The Holocene Impact Working Group is a collection of scientists from Australia, France, Ireland, Russia and the US who hypothesize that meteorite impacts on Earth are more common than previously supposed. The group has suggested that the Earth experiences one large global impact every 1,000 years. They claim that the geological formation known as a chevron or a wedge-shaped sediment deposit observed on coastlines, are created by megatsunamis and asteroid impacts. They have gathered some significant results and located major impact zones on Earth. The most important being the Burckle Crater, which is an undersea crater located to the east of Madagascar and west of Western Australia in the southern Indian ocean.
The impact zone is very large and estimated to be about 30 km (18 mi) in diameter. The Burckle Crater has yet to be dated by radiometric analysis, but it is strongly believed that the object impacted Earth between the years 2800-3000 BC, which is only 5,000 years ago. Near the crater, unusual metals have been reported, including carbonate crystals, translucent carbon spherules and fragments of mineral glass.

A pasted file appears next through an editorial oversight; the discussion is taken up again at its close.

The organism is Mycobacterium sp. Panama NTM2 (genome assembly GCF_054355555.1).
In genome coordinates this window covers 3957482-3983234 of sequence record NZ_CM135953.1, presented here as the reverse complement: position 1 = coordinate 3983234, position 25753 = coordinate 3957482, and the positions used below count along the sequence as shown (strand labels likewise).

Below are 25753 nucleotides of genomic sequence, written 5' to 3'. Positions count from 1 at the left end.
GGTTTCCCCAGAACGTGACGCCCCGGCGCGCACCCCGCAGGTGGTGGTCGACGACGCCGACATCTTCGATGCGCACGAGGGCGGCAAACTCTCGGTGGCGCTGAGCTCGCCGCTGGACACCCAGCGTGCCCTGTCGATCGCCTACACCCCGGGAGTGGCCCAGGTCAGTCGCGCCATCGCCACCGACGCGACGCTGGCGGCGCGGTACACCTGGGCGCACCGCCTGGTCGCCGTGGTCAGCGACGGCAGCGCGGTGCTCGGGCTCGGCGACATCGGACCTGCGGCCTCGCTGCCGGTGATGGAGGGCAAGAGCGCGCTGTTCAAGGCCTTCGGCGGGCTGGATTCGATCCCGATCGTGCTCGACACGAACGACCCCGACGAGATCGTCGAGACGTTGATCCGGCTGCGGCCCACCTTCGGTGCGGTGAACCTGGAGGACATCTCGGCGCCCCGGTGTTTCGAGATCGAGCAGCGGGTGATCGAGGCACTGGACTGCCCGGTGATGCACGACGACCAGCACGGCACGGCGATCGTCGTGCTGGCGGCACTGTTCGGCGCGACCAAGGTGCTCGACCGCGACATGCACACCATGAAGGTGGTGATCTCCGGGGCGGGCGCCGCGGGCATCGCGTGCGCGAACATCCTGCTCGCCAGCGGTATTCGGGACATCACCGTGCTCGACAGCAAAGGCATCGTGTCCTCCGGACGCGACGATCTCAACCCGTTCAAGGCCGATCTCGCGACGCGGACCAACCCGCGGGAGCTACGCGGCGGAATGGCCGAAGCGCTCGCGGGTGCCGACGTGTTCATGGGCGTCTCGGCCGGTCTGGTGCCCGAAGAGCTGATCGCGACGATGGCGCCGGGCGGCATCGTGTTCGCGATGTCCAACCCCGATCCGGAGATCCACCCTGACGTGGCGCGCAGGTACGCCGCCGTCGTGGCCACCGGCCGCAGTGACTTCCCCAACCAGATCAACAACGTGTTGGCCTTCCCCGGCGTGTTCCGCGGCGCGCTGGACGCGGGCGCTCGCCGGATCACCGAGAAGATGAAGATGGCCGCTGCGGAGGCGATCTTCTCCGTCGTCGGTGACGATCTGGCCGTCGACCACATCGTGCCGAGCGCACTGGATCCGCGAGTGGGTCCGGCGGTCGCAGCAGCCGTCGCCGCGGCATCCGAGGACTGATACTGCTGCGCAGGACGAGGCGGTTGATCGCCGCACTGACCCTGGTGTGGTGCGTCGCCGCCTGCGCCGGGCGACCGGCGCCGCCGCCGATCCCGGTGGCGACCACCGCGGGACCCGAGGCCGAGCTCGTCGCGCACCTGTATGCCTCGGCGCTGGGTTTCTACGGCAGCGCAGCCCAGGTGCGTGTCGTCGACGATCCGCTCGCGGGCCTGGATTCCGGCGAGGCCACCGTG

Numerous cultures make references to an ancient flood during this time in history and a wide range of events point to a disaster on Earth, including the end of the Early Harappan Ravi Phase, the end of the pre-dynastic “antediluvian” rulers of the Sumerian civilization and the start of the First Dynasty of Kish.